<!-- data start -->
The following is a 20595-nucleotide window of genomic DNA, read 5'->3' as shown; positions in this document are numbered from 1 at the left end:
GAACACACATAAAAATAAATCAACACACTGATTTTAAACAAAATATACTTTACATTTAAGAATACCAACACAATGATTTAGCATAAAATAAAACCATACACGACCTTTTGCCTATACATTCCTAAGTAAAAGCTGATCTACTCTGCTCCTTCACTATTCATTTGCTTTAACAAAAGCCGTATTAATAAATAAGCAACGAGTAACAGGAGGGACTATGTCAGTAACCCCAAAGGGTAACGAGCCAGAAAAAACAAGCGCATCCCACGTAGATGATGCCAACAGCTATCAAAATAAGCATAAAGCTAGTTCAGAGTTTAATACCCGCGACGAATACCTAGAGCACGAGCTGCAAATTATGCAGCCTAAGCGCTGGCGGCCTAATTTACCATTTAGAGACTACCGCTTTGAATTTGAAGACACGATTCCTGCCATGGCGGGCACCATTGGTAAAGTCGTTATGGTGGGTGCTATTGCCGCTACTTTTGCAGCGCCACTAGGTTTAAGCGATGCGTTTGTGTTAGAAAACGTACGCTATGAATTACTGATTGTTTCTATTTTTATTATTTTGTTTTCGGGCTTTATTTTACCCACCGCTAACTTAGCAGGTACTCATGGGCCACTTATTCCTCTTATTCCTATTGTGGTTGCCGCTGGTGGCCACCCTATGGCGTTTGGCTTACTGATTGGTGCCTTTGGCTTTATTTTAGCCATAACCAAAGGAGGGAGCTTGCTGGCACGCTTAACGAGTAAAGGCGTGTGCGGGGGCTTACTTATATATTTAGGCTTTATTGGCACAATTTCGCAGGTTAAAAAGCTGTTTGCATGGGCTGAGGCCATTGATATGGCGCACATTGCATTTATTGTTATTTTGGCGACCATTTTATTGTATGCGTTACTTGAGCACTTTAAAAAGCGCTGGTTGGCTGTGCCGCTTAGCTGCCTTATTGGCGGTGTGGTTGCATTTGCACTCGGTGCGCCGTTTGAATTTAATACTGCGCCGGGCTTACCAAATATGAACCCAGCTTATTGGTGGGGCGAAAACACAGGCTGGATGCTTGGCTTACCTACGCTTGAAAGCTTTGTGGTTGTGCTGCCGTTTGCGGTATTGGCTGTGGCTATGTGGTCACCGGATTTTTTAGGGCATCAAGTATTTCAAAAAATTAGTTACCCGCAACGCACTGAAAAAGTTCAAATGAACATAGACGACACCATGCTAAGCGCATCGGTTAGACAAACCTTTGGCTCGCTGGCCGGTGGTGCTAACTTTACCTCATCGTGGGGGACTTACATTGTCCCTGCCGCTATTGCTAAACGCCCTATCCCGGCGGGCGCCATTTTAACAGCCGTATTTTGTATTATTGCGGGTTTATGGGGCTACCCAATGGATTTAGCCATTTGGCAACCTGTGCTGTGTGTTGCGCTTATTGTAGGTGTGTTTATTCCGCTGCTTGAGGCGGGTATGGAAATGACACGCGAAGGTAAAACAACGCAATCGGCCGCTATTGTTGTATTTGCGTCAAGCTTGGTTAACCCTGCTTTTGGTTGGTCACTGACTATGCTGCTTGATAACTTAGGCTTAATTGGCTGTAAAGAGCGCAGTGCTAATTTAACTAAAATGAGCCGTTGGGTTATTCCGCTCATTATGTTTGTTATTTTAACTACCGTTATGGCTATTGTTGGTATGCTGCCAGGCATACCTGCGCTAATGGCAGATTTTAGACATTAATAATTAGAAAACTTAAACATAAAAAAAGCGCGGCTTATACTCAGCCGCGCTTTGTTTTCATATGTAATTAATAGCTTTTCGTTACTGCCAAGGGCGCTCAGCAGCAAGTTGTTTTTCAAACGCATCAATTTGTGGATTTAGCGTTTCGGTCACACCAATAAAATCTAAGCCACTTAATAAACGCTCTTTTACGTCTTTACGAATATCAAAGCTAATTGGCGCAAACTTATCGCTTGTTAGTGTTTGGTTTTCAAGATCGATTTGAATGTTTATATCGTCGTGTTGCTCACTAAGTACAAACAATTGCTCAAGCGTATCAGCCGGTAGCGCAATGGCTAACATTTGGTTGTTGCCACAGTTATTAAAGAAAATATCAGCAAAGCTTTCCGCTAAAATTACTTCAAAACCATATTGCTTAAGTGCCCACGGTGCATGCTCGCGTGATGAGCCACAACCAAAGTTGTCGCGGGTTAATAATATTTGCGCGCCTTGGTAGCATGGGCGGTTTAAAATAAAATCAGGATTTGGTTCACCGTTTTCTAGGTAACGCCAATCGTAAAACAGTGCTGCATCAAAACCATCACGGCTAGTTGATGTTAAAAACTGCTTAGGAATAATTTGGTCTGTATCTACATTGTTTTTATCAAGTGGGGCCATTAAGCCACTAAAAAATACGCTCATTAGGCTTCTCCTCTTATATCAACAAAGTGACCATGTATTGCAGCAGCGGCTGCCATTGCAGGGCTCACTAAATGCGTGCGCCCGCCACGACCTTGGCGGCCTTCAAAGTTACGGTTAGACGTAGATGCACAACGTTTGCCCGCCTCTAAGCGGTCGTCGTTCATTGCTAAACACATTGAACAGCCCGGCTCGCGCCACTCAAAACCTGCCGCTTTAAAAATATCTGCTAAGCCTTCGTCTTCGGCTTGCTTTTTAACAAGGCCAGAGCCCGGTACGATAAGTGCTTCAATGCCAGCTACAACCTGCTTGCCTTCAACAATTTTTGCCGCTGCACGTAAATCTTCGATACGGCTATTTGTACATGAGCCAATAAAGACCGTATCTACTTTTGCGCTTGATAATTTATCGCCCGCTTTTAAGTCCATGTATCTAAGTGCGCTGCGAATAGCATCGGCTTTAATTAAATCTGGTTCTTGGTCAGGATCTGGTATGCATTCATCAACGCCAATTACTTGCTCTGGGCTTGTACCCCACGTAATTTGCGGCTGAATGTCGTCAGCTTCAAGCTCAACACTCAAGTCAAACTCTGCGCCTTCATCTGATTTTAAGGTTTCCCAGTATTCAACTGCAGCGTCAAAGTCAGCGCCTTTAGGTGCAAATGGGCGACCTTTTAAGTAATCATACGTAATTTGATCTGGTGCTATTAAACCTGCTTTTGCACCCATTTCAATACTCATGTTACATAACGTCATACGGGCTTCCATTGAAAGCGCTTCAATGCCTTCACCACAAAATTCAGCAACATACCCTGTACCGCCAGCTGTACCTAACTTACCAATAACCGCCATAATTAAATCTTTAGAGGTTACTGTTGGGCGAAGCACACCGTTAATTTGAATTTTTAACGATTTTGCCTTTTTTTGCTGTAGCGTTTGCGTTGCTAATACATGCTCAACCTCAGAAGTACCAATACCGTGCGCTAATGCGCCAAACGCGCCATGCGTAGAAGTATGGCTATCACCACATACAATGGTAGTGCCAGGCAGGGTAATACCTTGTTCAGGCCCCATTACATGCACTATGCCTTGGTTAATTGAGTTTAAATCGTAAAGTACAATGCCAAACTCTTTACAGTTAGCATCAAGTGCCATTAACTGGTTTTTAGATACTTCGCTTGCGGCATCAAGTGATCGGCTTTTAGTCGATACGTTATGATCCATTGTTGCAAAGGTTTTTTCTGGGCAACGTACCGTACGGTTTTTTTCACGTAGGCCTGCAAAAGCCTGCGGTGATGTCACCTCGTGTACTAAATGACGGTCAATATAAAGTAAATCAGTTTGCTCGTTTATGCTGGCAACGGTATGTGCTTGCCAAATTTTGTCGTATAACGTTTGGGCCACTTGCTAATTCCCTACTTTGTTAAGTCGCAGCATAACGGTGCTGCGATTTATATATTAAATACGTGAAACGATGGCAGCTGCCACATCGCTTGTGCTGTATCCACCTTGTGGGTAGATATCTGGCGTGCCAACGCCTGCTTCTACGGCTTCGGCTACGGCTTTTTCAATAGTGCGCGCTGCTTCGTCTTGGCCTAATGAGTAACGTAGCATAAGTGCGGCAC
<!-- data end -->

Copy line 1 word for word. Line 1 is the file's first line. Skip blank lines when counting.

The following is a 20595-nucleotide window of genomic DNA, read 5'->3' as shown; positions in this document are numbered from 1 at the left end: